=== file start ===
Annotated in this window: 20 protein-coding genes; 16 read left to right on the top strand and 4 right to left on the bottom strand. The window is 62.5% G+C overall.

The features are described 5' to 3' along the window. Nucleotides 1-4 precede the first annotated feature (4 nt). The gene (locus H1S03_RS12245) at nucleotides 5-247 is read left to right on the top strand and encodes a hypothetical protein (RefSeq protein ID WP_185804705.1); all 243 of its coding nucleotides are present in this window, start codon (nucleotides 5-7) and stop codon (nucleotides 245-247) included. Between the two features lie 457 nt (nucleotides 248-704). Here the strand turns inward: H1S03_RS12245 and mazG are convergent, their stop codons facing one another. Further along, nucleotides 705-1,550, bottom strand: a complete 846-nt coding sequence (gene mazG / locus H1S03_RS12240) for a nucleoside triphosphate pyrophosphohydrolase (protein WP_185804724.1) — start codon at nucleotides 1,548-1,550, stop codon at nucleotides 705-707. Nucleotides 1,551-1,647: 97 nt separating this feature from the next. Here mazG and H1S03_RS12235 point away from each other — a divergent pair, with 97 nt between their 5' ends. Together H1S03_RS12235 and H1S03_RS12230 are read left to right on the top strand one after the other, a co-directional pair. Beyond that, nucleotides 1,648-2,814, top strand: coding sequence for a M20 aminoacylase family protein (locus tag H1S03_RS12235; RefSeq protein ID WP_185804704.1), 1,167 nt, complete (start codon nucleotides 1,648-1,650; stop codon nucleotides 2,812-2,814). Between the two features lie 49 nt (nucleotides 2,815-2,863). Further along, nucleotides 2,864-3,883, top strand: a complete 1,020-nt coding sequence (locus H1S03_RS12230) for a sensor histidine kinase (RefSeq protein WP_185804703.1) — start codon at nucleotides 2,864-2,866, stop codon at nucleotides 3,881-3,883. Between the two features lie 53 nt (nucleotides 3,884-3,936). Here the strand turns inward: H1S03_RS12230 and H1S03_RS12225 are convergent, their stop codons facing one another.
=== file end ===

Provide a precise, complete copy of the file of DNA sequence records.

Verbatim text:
Annotated in this window: 20 protein-coding genes; 16 read left to right on the top strand and 4 right to left on the bottom strand. The window is 62.5% G+C overall.

The features are described 5' to 3' along the window. Nucleotides 1-4 precede the first annotated feature (4 nt). The gene (locus H1S03_RS12245) at nucleotides 5-247 is read left to right on the top strand and encodes a hypothetical protein (RefSeq protein ID WP_185804705.1); all 243 of its coding nucleotides are present in this window, start codon (nucleotides 5-7) and stop codon (nucleotides 245-247) included. Between the two features lie 457 nt (nucleotides 248-704). Here the strand turns inward: H1S03_RS12245 and mazG are convergent, their stop codons facing one another. Further along, nucleotides 705-1,550, bottom strand: a complete 846-nt coding sequence (gene mazG / locus H1S03_RS12240) for a nucleoside triphosphate pyrophosphohydrolase (protein WP_185804724.1) — start codon at nucleotides 1,548-1,550, stop codon at nucleotides 705-707. Nucleotides 1,551-1,647: 97 nt separating this feature from the next. Here mazG and H1S03_RS12235 point away from each other — a divergent pair, with 97 nt between their 5' ends. Together H1S03_RS12235 and H1S03_RS12230 are read left to right on the top strand one after the other, a co-directional pair. Beyond that, nucleotides 1,648-2,814, top strand: coding sequence for a M20 aminoacylase family protein (locus tag H1S03_RS12235; RefSeq protein ID WP_185804704.1), 1,167 nt, complete (start codon nucleotides 1,648-1,650; stop codon nucleotides 2,812-2,814). Between the two features lie 49 nt (nucleotides 2,815-2,863). Further along, nucleotides 2,864-3,883, top strand: a complete 1,020-nt coding sequence (locus H1S03_RS12230) for a sensor histidine kinase (RefSeq protein WP_185804703.1) — start codon at nucleotides 2,864-2,866, stop codon at nucleotides 3,881-3,883. Between the two features lie 53 nt (nucleotides 3,884-3,936). Here the strand turns inward: H1S03_RS12230 and H1S03_RS12225 are convergent, their stop codons facing one another.